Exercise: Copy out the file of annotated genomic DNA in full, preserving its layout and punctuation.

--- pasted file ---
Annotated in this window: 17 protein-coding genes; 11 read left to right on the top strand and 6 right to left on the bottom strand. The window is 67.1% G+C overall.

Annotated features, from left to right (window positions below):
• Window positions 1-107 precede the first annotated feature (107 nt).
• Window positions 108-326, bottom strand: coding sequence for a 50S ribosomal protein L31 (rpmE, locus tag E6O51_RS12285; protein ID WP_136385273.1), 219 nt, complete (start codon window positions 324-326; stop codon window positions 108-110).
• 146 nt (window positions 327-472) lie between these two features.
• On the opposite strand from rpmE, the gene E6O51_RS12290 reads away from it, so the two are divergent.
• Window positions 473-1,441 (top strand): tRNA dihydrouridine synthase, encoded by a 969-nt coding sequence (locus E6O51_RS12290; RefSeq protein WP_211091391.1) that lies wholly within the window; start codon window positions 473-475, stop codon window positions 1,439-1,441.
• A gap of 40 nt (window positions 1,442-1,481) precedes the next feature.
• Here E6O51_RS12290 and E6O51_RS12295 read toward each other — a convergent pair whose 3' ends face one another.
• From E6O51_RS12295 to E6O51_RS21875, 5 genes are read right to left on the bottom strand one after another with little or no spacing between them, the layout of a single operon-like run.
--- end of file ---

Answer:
Annotated in this window: 17 protein-coding genes; 11 read left to right on the top strand and 6 right to left on the bottom strand. The window is 67.1% G+C overall.

Annotated features, from left to right (window positions below):
• Window positions 1-107 precede the first annotated feature (107 nt).
• Window positions 108-326, bottom strand: coding sequence for a 50S ribosomal protein L31 (rpmE, locus tag E6O51_RS12285; protein ID WP_136385273.1), 219 nt, complete (start codon window positions 324-326; stop codon window positions 108-110).
• 146 nt (window positions 327-472) lie between these two features.
• On the opposite strand from rpmE, the gene E6O51_RS12290 reads away from it, so the two are divergent.
• Window positions 473-1,441 (top strand): tRNA dihydrouridine synthase, encoded by a 969-nt coding sequence (locus E6O51_RS12290; RefSeq protein WP_211091391.1) that lies wholly within the window; start codon window positions 473-475, stop codon window positions 1,439-1,441.
• A gap of 40 nt (window positions 1,442-1,481) precedes the next feature.
• Here E6O51_RS12290 and E6O51_RS12295 read toward each other — a convergent pair whose 3' ends face one another.
• From E6O51_RS12295 to E6O51_RS21875, 5 genes are read right to left on the bottom strand one after another with little or no spacing between them, the layout of a single operon-like run.